Minneapolis-based MEDA, the nonprofit minority business counselor and lender, has been recognized for a third consecutive year by the U.S. Department of Commerce as the nation’s top performer among 40 Minority Business Development Agency Business Centers.

MEDA scored tops for overall performance, including job creation, financing, contracts and exports secured for clients. The nonprofit earned the same top national honors for its performance in 2016 and 2017.

“This national recognition further confirms the impact of MEDA services, and [our] ability to fuel Minnesota’s economic growth by opening doors for minority business entrepreneurs,” CEO Gary Cunningham said in a prepared statement. “We share this honor with our amazing clients, our many deserving partners and Meda’s talented employees.”

In 2017, MEDA helped create or retain 1,352 jobs. It also provided over 13,000 hours of individualized consulting, supporting African-American, Asian-American, Hispanic-American and Native-American entrepreneurs. Additionally, Meda helped secure $18.1 million in financing for minority-owned businesses and helped clients win $100 million in contracts.  

According to recent reports from the U.S. Census Bureau and otherwise, minority business in Minnesota, including those headed by immigrants are the fastest-growing component of the small business sector.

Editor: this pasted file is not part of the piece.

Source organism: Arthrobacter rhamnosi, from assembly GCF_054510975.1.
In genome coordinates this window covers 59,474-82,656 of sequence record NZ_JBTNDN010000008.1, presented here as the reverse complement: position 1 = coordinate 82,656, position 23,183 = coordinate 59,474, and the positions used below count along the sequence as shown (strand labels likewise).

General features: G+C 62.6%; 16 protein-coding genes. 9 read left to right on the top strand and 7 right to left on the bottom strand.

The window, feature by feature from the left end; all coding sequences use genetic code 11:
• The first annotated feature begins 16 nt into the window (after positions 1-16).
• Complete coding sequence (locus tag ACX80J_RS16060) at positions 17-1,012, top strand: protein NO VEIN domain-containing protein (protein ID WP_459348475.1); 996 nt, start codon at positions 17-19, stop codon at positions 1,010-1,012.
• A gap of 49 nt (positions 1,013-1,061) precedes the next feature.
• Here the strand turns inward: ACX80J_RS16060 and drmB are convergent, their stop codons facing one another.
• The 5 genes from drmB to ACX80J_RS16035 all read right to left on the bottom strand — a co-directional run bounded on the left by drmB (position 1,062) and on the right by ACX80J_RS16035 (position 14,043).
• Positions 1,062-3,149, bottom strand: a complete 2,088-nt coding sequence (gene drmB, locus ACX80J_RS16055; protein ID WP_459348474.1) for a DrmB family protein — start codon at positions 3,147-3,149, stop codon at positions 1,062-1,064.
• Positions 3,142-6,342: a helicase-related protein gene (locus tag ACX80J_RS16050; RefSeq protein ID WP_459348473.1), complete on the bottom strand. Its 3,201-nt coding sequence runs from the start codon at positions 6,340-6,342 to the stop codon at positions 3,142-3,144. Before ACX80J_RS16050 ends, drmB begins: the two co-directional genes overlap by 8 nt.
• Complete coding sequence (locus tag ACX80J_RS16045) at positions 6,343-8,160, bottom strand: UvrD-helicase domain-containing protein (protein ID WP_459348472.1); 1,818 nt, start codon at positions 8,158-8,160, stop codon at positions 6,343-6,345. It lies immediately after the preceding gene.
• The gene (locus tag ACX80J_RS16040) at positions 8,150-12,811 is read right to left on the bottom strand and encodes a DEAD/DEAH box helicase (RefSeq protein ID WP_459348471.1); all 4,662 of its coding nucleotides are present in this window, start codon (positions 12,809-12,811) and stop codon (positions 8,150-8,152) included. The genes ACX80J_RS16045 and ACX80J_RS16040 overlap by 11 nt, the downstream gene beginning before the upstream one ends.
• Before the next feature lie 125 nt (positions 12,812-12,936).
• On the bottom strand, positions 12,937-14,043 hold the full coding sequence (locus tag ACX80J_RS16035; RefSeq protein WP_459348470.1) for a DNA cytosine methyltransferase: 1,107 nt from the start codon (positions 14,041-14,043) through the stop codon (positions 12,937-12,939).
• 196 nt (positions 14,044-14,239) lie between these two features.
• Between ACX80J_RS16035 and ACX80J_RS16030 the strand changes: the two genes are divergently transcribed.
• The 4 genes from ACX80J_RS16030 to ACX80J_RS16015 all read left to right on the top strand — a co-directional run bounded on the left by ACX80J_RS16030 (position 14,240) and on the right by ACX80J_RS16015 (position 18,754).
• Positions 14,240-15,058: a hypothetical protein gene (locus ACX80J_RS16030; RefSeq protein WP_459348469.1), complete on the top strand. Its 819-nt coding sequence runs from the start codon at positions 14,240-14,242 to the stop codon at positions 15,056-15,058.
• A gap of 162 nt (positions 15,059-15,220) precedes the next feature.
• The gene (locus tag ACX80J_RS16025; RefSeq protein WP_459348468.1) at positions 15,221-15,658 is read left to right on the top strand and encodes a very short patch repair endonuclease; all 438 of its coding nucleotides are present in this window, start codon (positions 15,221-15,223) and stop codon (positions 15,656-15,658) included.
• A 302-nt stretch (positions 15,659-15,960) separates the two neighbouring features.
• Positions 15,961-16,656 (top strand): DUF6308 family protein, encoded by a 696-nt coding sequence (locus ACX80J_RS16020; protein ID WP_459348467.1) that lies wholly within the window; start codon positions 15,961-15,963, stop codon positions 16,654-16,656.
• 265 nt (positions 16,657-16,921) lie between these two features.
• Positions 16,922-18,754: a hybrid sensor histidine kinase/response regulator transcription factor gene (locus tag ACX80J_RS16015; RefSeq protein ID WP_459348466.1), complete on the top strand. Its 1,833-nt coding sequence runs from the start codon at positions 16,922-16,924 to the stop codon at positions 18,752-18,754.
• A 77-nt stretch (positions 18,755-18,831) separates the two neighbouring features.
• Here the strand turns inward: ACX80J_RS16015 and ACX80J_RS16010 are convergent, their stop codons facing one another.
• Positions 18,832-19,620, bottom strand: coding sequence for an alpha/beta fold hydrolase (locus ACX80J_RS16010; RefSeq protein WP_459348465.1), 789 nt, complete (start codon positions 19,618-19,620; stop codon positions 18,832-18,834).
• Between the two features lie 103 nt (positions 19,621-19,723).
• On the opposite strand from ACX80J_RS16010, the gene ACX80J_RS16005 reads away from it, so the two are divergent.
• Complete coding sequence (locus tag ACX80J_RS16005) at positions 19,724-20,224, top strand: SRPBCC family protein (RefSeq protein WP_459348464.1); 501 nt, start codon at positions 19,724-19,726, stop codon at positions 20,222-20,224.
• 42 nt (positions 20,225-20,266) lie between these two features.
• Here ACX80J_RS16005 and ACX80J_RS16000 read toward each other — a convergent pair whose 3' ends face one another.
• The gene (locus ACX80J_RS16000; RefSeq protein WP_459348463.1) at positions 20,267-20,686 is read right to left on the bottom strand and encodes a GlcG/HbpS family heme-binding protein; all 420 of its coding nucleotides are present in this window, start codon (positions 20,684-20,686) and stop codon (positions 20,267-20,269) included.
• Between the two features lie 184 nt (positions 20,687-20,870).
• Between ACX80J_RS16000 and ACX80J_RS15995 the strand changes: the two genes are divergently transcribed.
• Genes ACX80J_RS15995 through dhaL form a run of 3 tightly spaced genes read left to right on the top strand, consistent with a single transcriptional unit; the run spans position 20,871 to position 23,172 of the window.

Last year, Bruce Corrie, a professor of economics at St. Paul’s Concordia University, who now heads St. Paul planning-and-economic development, concluded that the number of minority-owned businesses, including immigrant-owned, in Minnesota grew by more than 50 percent between 2007 and 2012, based on government-source material.

Corrie also said minority businesses have a higher rate of job growth than small businesses overall.

Corrie also found that most minority business are tiny, with $100,000 to $1 million in sales, and usually need capital and consulting to persevere and prosper.

MEDA was founded in 1971 as Metropolitan Economic Development Association to help start and sustain minority-owned small businesses.

Older Post

Not everything at the Minnesota State Fair is about consumption.

Newer Post

Sleep Number to share their sleep data and products to help youth